28
Mar

Riviera & North Strip’s plight in Two Way Hard Three

I’ve got a new piece up on Two Way Hard Three, about the Riviera’s recently-released annual report and what it says about the North Strip:

Riviera Holdings Corp, the company that owns the bankrupt Riviera casino hotel on the Las Vegas Strip, recently released its annual report. The company had a rough year, and a look at the financial reports from the last few years sheds some light on why the casino’s in such trouble, and why the Sahara is closing.

via Riviera financials show North Strip’s plight | Two Way Hard Three | Las Vegas Casino & Design Blog | from ratevegas.com.

The trend you’ll see in the chart I put together is certainly a disturbing one.

25
Mar

Pondering life after football in Vegas Seven

My final bit of writing for this week’s Vegas Seven is a Green Felt Journal column about the impact of a potential NFL work stoppage, exclusive of any lost gaming revenue. Here, I’m looking at how the locals would be impacted:

That a work stoppage will hurt the casinos of Las Vegas—particularly on the Strip—is hardly mysterious. Even though football betting doesn’t generate a ton of revenue for casinos (less than $26 million for the Strip in 2010 for both college and pro football), it’s an amenity that draws a relatively free-spending crowd. The casinos will be just as sad to see the sportsbook big screens tuned into bowling on Sunday as anyone.

via Tavern owners ponder life after football | Vegas Seven.

So this week you got about 3,000 words of mine to read in Vegas Seven, should you choose to do so. Add a few Two Way Hard Three pieces and the Las Vegas Business Press column, and that’s a respectable chunk of reading.

And I’m not taking the weekend off, so expect more next week. And the week after that. The sad thing is, if I had more time, I’d have even more to write about–there’s so much going on.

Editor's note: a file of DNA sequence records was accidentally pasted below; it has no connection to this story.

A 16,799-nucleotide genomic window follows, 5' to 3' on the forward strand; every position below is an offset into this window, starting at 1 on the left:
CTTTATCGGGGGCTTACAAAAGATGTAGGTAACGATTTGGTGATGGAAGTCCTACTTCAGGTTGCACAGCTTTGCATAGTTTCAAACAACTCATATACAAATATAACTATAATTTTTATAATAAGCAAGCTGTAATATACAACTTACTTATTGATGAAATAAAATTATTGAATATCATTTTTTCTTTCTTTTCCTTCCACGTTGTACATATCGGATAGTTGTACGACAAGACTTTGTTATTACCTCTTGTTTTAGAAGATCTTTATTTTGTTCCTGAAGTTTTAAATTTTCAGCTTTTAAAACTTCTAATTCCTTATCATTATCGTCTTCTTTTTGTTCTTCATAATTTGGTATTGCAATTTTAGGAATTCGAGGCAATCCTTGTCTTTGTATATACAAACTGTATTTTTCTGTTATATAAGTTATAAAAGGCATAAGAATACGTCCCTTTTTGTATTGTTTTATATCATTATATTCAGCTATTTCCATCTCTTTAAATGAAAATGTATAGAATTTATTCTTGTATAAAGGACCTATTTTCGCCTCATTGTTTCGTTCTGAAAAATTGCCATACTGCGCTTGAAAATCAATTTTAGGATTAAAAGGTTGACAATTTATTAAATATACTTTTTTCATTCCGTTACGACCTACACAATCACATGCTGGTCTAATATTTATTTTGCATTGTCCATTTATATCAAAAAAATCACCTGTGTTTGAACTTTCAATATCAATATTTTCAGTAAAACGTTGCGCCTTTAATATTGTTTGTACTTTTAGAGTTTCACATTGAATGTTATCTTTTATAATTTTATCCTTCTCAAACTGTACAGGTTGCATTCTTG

25
Mar

Vegas Mob Scrubbed Clean in Vegas Seven

A few weeks ago, I visited the Las Vegas Mob Experience at the Tropicana. I shared some of my thoughts here, and then thought about it some more. The result is a feature piece Vegas Seven magazine:

With fedora-wearing ticket-takers and an almost-Technicolor presentation, it’s clear that the Mob Experience isn’t a dry, academic colloquium on criminal justice. With costumed actors and sets straight off a Hollywood back lot, this is a haunted-house history of Las Vegas and the mob: Frightening ghosts of Mafiosi past glower at us, but there’s little danger that they’ll make us think as we pass through. It’s Fright Dome with wiseguys instead of wraiths.

So, like the billboards, the museum itself depicts the world in black and white, with blood-red added for effect. Perhaps it’s not the best approach for a city whose history is dominated by shades of gray

via Scrubbed Clean | Vegas Seven.

This was a hard essay to write. Certainly anyone trying to put together a museum or attraction about organized crime history that’s geared towards the general public has their work cut out for them. It’s a controversial area that, to put it mildly, was not well documented. It’s difficult, then, to put together something that’s as comprehensive as, say, a history of the Civil War, or even of the Union Pacific Railroad.

And I kind of had a good time interacting with the actors at the LVME. It’s just that boiling down the history of American organized crime to bootlegging and skimming from Vegas casinos doesn’t seem to do anyone justice. And claiming that “the Mob built Las Vegas” is a real disservice to all of the non-mobbed-up men and women who actually did build Las Vegas.

25
Mar

Sahara Vs. Trop in Vegas Seven

This week I’ve got three separate pieces in Vegas Seven. The first is a short news item comparing and contrasting two Strip casinos with similar origins and dissimilar fates:

The Tropicana and the Sahara are a study in contrasts despite some shared history; at opposite ends of the Strip, both holdovers from the 1950s managed to survive into the 21st century. Both drifted further and further down market as they faced larger and more luxurious competitors. And, as of today, they are facing profoundly different fates. One is closing, while the other has a new lease on life.

via A Tale of Two Casinos | Vegas Seven.

Why did they end up going in different directions? I’d say it’s equal parts decision-making and geography. Obviously, the Tropicana’s going to get much more walk-in action and attract more people who want to be around other casinos. The Sahara, as of today, is almost in a no-man’s-land. The decision making part is: the Sahara folks (SBE) wanted to go for a massive renovation project that would have aimed towards the luxury market, and missed the timing. Two years earlier, and they’d have gotten funding, no problem. The Tropicana, on the other hand, took a smaller approach, simply remodeling its rooms for the mid-market.